Tuesday, July 28, 2009


Well, I've succumbed to Twitter-mania finally. I've discovered that I just don't have enough interesting to say for a blog so it's micro-blogging for me now. 140 character is just about my speed. I hope you'll join me over at Twitter along with all of the other interesting peeps like Smart Bitches and just about every author I can think of. Cheers!

Here's my Twitter page: www.twitter/shannzu (Thanks Jessica for the reminder)

Friday, July 10, 2009

Kindle Covers

Feeling crafty? Got a Kindle? Sew your own Kindle cover by following Junie Moon's tutorial. It's lovely, practical, and way better than the dorky covers that Amazon sells.

Don't sew? Check out these great handmade Kindle covers from Etsy.

Red Kindle Kozy - $20

Padded Kindle Case - $39.99

The Original Kindle Bag - $25.00

Wednesday, May 13, 2009

Loose Teeth Vintage Inspired Sundress with Petticoat GUEST GIVEAWAY!!!!

Loose Teeth Vintage Inspired Sundress with Petticoat GUEST GIVEAWAY!!!!

OMG, I love vintage style and this gifted seamstress has the most fantastic dress to give away. I seriously want to marry this woman just for the awesome clothes! Even, better she sells her stuff on my favorite site of all time, Etsy. Heather, I think I love you...

Sunday, April 12, 2009

People at Amazon Have Lost Their Minds

My favorite bloggers at Smart Bitches have created a new definition for Amazon Rank based on Amazon's ridiculous decision to apply some whacked out "adult" definition from all kinds of LGBT books in addition to romance novels. The hypocrisy is just too much for me. You can join the Smart Bitches and help Google bomb Amazon. Click on the link above for more info.

Amazon Rank
amazon rank
Function: verb
Inflected Form(s): amazon ranked

1. To censor and exclude on the basis of adult content in literature (except for Playboy, Penthouse, dogfighting and graphic novels depicting incest orgies).
2. To make changes based on inconsistent applications of standards, logic and common sense.

Etymology: from 12 April 2009 removal of sales rank figures from books on Amazon.com containing sexual, erotic, romantic, gay, lesbian, bisexual, transgendered or queer content, rendering them impossible to find through basic search functions at the top of Amazon.com’s website. Titles stripped of their sales rankings include “Bastard Out of Carolina,” “Lady Chatterly’s Lover,” several romance novels, GLBTQ fiction novels, YA books, and narratives about gay people.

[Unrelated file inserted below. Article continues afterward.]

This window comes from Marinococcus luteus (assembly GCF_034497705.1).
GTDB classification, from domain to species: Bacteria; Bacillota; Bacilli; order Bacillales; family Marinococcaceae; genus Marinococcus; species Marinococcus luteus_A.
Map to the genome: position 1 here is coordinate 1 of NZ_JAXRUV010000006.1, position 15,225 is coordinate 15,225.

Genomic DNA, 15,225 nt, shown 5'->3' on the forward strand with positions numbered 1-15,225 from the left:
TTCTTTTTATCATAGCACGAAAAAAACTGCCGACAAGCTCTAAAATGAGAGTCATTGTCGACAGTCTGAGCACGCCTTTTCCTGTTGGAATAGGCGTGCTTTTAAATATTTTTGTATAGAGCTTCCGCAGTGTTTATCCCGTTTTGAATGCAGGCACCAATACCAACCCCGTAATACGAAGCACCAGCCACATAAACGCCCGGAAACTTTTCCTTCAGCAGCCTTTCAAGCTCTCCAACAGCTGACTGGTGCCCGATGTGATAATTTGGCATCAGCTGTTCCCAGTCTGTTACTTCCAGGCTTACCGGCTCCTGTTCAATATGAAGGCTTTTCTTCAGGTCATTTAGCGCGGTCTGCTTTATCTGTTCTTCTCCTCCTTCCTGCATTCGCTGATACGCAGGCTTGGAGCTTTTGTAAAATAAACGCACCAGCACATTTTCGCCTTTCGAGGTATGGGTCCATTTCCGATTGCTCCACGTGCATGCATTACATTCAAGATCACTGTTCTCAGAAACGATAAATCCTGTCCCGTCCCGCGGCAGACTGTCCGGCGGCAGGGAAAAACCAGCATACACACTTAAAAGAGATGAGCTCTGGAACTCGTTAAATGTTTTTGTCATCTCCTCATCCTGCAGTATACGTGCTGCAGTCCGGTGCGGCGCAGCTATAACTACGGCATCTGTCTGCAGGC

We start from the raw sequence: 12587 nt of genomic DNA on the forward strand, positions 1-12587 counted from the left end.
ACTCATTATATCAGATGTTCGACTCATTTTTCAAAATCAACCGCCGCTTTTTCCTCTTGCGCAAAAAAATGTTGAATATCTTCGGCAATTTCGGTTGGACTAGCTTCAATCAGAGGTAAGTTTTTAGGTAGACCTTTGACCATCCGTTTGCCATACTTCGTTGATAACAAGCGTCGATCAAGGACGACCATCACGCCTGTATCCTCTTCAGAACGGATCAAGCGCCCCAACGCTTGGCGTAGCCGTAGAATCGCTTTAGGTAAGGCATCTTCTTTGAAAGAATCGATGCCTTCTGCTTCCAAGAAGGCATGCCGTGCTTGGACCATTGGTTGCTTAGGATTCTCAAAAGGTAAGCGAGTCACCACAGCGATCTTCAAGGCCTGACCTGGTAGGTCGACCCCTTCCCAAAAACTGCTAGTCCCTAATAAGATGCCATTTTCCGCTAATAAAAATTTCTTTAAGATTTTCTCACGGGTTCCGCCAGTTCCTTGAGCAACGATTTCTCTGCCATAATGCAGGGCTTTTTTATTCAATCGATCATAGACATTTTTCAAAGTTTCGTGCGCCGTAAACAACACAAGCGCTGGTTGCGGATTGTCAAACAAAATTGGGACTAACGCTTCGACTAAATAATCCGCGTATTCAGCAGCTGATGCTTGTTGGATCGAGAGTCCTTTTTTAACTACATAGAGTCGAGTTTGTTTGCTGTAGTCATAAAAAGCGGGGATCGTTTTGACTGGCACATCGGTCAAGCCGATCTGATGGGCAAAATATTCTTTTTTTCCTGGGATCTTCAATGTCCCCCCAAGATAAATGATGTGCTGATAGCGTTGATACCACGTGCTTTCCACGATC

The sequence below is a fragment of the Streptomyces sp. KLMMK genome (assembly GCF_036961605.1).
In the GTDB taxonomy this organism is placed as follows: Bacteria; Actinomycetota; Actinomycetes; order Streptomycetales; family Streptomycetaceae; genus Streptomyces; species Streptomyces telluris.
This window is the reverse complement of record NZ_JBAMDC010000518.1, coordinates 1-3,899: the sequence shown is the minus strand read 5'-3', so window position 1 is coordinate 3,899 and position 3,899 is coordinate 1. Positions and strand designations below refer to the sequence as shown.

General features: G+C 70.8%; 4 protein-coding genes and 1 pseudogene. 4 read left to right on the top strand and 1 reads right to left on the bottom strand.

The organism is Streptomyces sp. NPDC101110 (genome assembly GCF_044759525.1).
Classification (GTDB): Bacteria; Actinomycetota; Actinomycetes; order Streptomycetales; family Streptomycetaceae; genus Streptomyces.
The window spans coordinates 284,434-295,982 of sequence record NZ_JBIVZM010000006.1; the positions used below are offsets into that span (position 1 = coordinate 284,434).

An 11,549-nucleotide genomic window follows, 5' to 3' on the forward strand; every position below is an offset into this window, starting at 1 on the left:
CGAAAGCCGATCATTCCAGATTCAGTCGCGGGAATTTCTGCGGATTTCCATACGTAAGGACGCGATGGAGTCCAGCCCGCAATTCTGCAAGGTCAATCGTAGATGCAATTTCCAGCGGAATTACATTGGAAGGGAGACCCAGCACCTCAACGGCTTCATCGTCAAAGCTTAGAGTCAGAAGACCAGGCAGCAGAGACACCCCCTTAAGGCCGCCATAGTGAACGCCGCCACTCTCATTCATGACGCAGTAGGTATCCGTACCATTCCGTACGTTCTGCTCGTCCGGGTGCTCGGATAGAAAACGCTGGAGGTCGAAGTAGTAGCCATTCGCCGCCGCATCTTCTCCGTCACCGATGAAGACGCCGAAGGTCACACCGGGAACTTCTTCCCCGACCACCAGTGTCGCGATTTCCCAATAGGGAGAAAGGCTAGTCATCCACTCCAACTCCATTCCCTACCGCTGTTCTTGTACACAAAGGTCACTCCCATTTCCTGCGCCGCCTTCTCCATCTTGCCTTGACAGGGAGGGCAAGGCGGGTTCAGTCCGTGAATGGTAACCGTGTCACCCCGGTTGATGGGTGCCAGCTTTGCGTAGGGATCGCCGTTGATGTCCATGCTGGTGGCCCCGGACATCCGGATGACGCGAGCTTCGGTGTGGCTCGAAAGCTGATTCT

Example of usage: “I tried to do a report on Lady Chatterly’s Lover for English Lit, but my teacher amazon ranked me and I got an F on grounds that it was obscene.”

Alternate usage: “My girlfriend wanted to preserve her virginity, and I was happy to respect that, then she amazon ranked and decided anal sex was okay.”

Sunday, March 22, 2009

Sewing Books: A Rant

An interesting new sewing book came out this past week called Weekend Sewing. It instantly piqued my interest and I browsed a copy at Barnes and Noble. I decided to check out some reviews prior to buying it and I can't seem to find more than one person who has reviewed it and actually tried to sew something from the book. Seriously people, how can you possible "review" a sewing book without having sewn anything in it???

I've read several reviews by bloggers who thought it was a great book and talked about wanting to try some of the projects. Huh?? The most important part of a sewing book is the projects! #1 - Are they interesting? Do you want to actually try it? #2 - Were the instructions clear? Were you able to actually construct the item? If you don't do that, then that's a seriously half-assed review. Who cares if the pictures are cute or the writing is clever if the projects suck or the directions are confusing? If anyone out there has actually tried to sew something from Weekend Sewing I would love to hear about it. In the meantime I'll wait and see if some real reviews come out and it's worth buying.

Saturday, February 28, 2009

Ten Things Your Romance Novel Heroine Should Never Do